Slavery in Global Supply Chains: The Role of BAM in Finding Solutions

by James McHaffie

Modern slavery has been a major and growing issue for some time. The International Labour Organisation (ILO) estimates that 21m people globally are victims of forced labour, generating $150 billion in illegal profits annually. Of this, there are 10.7 million victims of labour exploitation in private enterprise, reaching US$43.4 billion in illegal profits per year.

Modern slavery is a broad term that encompasses slavery, servitude, forced and compulsory labour and human trafficking. These are all issues which need no introduction to most BAM companies – many of which are businesses employing workers who have been victims of, or who are at risk of modern slavery.

Growing public awareness of the issues and new legislation in a number of countries has pushed this on the agenda for companies. For example, in 2015 the UK Modern Slavery Act became a legal requirement for at least 17,000 companies in the UK and, consequently, around the world. Companies with an annual turnover of £36m or more, with operations in the UK, have to produce an annual statement outlining steps they have taken to address the risk of modern slavery in their supply chains and within their own business. 

Recent research from Hult International Business School and the Ethical Trading Initiative (ETI) exploring emerging corporate approaches to addressing modern slavery in supply chains, found that 71 percent of companies believe there is a likelihood of modern slavery occurring at some point within their supply chains – particularly in high-risk countries or sectors and at the lower stages of the chain.

The complexity and demands of supply chains, together with the often hidden nature of modern slavery, makes it difficult to identify and address. Understanding how to respond to modern slavery has become a pressing issue for senior business leaders and supply chain managers across the globe. So what is the role of BAM companies in supporting a response? Read more

Business as Mission from Australia and New Zealand

It is usually a mistake to lump Australia and New Zealand together! Each is quite different in characteristic from the other and each enjoys a bit of friendly joking about the other, as well as a fierce sporting rivalry. However, one thing they do have in common is that both Australians and New Zealanders have been among BAM pioneers, with a steady interest in business as mission growing in each country. We ask two BAM friends from each nation to share about their involvement:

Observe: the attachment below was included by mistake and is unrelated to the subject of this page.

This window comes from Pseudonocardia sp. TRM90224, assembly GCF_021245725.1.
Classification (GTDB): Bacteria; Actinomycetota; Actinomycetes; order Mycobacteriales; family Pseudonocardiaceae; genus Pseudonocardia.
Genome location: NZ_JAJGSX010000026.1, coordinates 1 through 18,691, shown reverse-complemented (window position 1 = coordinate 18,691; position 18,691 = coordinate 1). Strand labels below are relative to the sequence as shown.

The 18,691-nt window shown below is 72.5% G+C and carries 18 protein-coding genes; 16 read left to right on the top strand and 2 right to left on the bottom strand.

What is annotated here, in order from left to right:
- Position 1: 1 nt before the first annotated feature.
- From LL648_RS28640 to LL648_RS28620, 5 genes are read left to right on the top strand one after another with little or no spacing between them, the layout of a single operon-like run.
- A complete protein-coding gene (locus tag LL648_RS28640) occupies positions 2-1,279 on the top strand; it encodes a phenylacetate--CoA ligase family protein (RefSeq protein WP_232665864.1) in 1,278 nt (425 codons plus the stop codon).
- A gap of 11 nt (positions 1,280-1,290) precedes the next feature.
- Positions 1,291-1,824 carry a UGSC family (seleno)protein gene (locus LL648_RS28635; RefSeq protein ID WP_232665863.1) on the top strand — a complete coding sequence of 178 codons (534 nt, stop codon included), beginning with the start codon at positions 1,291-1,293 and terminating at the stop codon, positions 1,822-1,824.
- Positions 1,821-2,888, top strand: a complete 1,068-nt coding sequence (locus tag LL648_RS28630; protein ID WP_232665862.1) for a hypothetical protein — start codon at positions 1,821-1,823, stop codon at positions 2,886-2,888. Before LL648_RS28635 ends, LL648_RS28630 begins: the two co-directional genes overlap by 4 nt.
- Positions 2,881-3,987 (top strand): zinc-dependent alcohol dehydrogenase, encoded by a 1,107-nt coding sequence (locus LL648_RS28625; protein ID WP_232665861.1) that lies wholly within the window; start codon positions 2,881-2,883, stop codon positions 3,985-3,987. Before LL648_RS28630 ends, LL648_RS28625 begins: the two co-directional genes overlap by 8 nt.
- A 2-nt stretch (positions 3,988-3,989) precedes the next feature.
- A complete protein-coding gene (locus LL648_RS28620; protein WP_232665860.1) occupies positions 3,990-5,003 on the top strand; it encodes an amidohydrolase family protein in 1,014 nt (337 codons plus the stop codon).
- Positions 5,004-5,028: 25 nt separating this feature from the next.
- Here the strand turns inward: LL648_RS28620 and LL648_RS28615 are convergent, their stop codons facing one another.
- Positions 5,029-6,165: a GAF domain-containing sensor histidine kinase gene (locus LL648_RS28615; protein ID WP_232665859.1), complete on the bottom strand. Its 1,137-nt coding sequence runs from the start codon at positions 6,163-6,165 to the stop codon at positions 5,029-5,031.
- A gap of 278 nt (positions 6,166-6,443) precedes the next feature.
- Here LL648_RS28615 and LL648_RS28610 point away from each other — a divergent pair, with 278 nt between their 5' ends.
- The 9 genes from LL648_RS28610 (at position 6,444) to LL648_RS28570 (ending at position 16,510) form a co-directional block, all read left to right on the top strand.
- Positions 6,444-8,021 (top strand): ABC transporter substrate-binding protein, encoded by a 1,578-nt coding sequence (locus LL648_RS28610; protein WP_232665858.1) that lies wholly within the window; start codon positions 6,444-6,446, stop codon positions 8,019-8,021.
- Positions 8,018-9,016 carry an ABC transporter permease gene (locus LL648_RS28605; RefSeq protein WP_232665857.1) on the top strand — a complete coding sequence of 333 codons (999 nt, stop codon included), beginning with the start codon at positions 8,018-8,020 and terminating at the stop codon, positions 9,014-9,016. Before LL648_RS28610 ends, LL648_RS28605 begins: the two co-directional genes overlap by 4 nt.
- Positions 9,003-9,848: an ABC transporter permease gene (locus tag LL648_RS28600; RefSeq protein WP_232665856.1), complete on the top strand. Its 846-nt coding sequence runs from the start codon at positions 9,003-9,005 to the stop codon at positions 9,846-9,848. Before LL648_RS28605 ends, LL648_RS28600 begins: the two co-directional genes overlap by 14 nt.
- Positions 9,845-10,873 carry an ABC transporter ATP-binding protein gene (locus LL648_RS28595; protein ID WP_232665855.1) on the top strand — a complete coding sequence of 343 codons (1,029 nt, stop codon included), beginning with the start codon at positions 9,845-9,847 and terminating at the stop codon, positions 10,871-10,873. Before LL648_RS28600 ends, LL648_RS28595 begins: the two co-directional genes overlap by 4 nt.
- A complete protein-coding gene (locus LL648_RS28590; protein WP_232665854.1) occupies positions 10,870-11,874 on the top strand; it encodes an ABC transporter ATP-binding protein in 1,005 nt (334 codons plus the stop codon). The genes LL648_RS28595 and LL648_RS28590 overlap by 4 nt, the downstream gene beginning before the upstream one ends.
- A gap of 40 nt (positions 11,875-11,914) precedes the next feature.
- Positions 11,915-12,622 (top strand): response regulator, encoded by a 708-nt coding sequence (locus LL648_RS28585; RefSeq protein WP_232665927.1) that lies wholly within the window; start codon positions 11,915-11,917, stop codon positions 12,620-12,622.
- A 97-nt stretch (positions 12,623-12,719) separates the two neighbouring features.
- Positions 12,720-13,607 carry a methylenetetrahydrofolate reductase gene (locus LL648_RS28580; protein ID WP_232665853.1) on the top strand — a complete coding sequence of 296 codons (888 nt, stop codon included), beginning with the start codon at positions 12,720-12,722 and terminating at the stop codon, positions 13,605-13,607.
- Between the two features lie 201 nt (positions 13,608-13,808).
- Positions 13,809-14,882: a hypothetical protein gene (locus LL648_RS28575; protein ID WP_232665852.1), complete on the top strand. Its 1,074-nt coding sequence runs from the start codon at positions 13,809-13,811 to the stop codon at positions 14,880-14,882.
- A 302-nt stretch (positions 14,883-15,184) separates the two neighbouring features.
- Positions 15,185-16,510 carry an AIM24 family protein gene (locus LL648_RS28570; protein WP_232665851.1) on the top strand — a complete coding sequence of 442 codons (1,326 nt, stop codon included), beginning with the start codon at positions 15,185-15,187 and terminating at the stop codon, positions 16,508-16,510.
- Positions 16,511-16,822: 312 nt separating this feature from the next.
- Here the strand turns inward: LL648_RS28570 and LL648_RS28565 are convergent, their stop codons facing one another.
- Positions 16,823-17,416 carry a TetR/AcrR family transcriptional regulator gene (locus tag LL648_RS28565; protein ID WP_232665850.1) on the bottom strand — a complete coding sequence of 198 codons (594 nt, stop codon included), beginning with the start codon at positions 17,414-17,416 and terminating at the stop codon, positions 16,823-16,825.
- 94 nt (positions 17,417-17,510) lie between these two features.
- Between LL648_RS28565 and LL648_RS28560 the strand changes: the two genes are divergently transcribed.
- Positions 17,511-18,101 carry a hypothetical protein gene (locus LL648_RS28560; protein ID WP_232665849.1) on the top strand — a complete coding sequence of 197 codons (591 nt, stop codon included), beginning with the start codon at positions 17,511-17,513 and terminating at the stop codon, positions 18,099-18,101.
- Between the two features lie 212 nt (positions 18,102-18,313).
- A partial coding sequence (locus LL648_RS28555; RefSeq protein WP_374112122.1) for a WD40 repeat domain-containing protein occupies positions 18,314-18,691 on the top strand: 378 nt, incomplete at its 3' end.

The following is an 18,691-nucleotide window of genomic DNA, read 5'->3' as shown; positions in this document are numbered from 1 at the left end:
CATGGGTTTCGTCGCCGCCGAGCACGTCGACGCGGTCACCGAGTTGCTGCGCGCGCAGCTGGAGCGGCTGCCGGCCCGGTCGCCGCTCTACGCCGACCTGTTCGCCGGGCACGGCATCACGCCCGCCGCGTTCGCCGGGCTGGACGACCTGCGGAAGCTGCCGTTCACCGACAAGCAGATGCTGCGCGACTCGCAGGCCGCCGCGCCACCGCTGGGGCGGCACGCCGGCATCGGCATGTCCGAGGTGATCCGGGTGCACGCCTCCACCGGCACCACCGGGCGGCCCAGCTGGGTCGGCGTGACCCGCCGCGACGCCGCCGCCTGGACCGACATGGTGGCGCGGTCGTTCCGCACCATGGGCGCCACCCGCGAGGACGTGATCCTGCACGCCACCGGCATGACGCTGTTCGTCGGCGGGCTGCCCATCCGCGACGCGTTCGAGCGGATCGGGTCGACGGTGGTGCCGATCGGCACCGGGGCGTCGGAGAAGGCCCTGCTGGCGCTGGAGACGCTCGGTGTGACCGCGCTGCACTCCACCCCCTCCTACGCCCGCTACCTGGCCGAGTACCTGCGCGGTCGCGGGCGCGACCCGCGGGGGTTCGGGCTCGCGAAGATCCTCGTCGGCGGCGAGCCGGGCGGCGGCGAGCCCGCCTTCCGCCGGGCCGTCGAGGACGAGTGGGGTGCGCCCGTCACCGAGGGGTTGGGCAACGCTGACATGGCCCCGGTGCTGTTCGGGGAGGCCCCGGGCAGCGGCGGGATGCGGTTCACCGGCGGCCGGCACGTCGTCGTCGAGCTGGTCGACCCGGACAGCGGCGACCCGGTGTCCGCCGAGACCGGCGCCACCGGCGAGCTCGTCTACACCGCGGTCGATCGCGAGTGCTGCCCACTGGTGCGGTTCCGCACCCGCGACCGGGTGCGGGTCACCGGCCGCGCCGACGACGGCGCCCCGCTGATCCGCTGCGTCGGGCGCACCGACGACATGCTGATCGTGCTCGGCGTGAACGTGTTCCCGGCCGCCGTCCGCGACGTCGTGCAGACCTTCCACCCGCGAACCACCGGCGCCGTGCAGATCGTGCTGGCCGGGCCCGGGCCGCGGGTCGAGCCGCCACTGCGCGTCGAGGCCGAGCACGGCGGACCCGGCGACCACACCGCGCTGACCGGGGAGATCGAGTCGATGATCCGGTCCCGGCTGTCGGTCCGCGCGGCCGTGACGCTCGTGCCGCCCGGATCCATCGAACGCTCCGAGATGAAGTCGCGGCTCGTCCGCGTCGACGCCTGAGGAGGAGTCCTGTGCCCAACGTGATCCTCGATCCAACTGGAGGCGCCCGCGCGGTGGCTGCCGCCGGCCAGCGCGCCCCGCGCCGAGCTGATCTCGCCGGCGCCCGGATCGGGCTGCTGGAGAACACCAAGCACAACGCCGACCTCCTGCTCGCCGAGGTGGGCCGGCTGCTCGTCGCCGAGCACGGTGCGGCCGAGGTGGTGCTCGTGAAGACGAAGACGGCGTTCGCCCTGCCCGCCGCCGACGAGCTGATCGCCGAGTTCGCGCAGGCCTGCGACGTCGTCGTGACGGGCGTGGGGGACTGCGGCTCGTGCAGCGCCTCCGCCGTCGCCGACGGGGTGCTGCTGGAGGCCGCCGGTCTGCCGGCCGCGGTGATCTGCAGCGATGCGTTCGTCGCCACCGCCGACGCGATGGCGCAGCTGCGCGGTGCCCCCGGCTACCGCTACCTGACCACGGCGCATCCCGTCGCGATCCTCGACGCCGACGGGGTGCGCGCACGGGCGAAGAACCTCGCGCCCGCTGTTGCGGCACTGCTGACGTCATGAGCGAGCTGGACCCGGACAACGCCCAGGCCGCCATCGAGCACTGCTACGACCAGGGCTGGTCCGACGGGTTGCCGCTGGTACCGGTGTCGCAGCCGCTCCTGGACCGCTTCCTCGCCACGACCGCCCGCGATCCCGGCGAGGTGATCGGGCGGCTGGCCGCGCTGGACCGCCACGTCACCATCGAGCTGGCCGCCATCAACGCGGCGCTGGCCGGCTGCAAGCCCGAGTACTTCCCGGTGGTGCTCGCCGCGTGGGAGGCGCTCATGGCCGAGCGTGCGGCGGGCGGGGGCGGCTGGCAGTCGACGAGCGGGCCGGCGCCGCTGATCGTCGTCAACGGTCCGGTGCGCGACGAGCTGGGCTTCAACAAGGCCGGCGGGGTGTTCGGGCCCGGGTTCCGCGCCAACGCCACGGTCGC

Our journey in BAM started when I was fired from the position I was working in with a mission agency in Nepal. In retrospect, it was the best thing that could have happened. That was 2000. We started a software company, and slowly grew until we now have a staff of 12 in Nepal, 5 in New Zealand and 3 in other countries. We make software for managing pharmaceutical supply chains, which is now used in about 30 countries.

Right from the start we had a strong sense of rightness about starting down this path, and when it’s been tough we’ve hung on to that. It’s a good thing to have. Here are a few things we’ve reflected on along the way:

Things are fragile, especially at the start. A change of mind here, the stroke of a pen there, and we would have a very different story to tell. It’s good to remember this when we start to feel that we’re pretty good at what we do, and good to remember when others fail – it’s not always in our hands. Read more

In Business for Freedom: The Red Light District of Kolkata

The company ‘FBA’ is located in the largest, and most infamous sex district in Kolkata, India. Within a few square miles more than 10,000 women stand in line selling their bodies to thousands of men who visit daily. Many are trafficked from Bangladesh, Nepal and rural India. For others poverty has left them without options. The cries of hungry children drive them to sell their bodies. FBA opened its doors in 2001 starting with twenty women who were desperate for an opportunity to be free. It was hard work teaching uneducated and unskilled women to sew jute bags at a quality acceptable for the export market. Some could barely use a pair of scissors and in those early days the average daily output per person was less than two bags. It was particularly frustrating when bags were sewn upside down and inside out and nobody noticed. Slowly these problems were overcome with much training and patience. Today, while many of the women are still not the fastest sewers, the business produces around 1000 bags a day made from jute and cotton material.

FBA entered a new market in 2009 by offering fair trade organic cotton tees (t-shirts). Girls showing ability in bag sewing were given the opportunity to train and learn new skills sewing t-shirts. Although smaller than the bags unit, FBA Tees is capable of producing 400 tees per day.

In the first few years all screen-printing was outsourced locally, however print quality and timely supply was out of our control. To overcome these problems and take advantage of the opportunity to create more jobs for freedom, FBA now has its own screen-printing unit supplying two customers, FBA Bags and FBA Tees.